Finished “On Writing.” Finally came to the conclusion that Stephen King is a congenial enough guy, but also a bit of a bully. Dispensing homey, kitchen wisdom that seduces with its lack of syllables and art— “cat got your tongue?” “wouldn’t shake a stick at–” The language is so friendly you might be tempted to think he’s your friend. But what he’s really doing, the subtext, is drawing a careful line in the sand, a circle around real writers, the ones who get it, or have it, and keeping everybody else outside.

What I have been doing: chewing compulsively through writer blogs— writers talking to each other, talking about writing, talking about their books, writers giving helpful advice. Most of them make me want to quit. Stephen King writes a nearly perfect book about writing and after reading it I’m ready to hang it up for good. Everything he says makes him seem so much smarter than I could ever hope to be, intimidatingly smart, his homey, small town dialect notwithstanding. And then he writes, if you aren’t enjoying yourself, don’t write.

My chest caves in with despair and lack of air. Some writers enjoy doing this. (Why? Because they were well-liked as children? Because they aren’t perfectionists? Because they have such huge egos they actually believe perfection can be attained, or has been attained, by them? Because they have practiced long enough? Because they have Aspberger’s?) However it happened, writing is so much fun for them that when they aren’t writing they share helpful tips, starting with, writing should be fun.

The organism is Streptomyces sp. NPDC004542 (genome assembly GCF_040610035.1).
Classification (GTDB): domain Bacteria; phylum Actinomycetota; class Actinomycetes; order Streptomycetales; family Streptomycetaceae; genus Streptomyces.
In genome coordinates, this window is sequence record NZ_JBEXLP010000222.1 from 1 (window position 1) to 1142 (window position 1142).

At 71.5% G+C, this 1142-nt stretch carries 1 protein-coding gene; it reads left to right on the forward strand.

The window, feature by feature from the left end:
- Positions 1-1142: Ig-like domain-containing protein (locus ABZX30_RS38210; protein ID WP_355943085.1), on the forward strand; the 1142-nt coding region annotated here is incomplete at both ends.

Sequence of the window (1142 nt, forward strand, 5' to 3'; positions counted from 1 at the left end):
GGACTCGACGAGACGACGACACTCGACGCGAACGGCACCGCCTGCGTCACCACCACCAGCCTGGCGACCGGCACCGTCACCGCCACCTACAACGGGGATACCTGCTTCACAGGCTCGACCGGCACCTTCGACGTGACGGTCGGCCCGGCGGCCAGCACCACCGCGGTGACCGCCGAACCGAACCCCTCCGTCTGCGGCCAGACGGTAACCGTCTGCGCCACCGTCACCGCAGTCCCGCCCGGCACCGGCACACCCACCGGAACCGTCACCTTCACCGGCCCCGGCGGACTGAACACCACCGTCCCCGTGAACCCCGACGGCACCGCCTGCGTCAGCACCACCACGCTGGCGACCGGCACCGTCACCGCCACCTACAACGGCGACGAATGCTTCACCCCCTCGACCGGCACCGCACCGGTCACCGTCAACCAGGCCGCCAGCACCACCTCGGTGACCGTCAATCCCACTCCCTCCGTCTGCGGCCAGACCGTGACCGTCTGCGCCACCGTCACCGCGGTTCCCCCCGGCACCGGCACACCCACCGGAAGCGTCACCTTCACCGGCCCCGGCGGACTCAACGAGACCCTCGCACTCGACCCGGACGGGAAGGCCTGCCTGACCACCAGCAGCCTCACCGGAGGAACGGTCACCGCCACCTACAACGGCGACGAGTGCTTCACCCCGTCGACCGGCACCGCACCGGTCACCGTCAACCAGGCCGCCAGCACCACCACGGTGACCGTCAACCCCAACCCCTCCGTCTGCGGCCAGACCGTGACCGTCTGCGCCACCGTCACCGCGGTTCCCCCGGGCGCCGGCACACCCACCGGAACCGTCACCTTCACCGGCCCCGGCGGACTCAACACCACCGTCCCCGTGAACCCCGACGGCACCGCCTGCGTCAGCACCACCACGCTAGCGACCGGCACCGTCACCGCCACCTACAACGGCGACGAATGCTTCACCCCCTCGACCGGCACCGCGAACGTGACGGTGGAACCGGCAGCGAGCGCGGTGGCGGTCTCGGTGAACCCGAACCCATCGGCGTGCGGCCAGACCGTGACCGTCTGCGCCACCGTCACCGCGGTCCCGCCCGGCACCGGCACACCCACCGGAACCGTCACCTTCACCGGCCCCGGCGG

I am blessed to have a peaceful marriage, to a person that I really, truly, love. Steady, daily love, the good stuff, a person I am glad to see every morning after more than thirty years. I don’t have the same juju with writing, which turns out to be the great, unrequited love of my life. Every day has felt stolen, wrestled, cajoled, torn, cobbled. Every day I ask myself, should I have been a therapist? A teacher? A lawyer? I keep trying to change, but in the end, that’s the writer I turned out to be. Stephen King writes because he can’t not write, because he enjoys writing too much to stop. I fight to write, every day, against relentless doubts and fears. I write like somebody leaning into strong headwinds, trying to make it home without a coat or a compass. I write lost, and frostbitten, and terrified— when I am not hiding under my covers, taking a nap, planning alternate careers. I am not brimming with stories. I am a slow drip. I answer no to every “You are a writer if…” question on every internet quiz I have ever taken.

But still. There are all these years. I’m still here. Could we count those years for something?

I want to say, to myself, to all those other writers who might be out there, tormented and tongue-tied, not having fun, dreams buried under too many obligations and distractions and negative self talk: don’t give up. You’re still here.

Yesterday I was thinking about Stephen King, who had a car accident that crushed all the bones in his body, and when he was convalescing got his wife to prop him up in a tiny alcove by his hospital bed so that he could start writing again, even though he was in excruciating pain. I wondered. Was it something that he loved that much?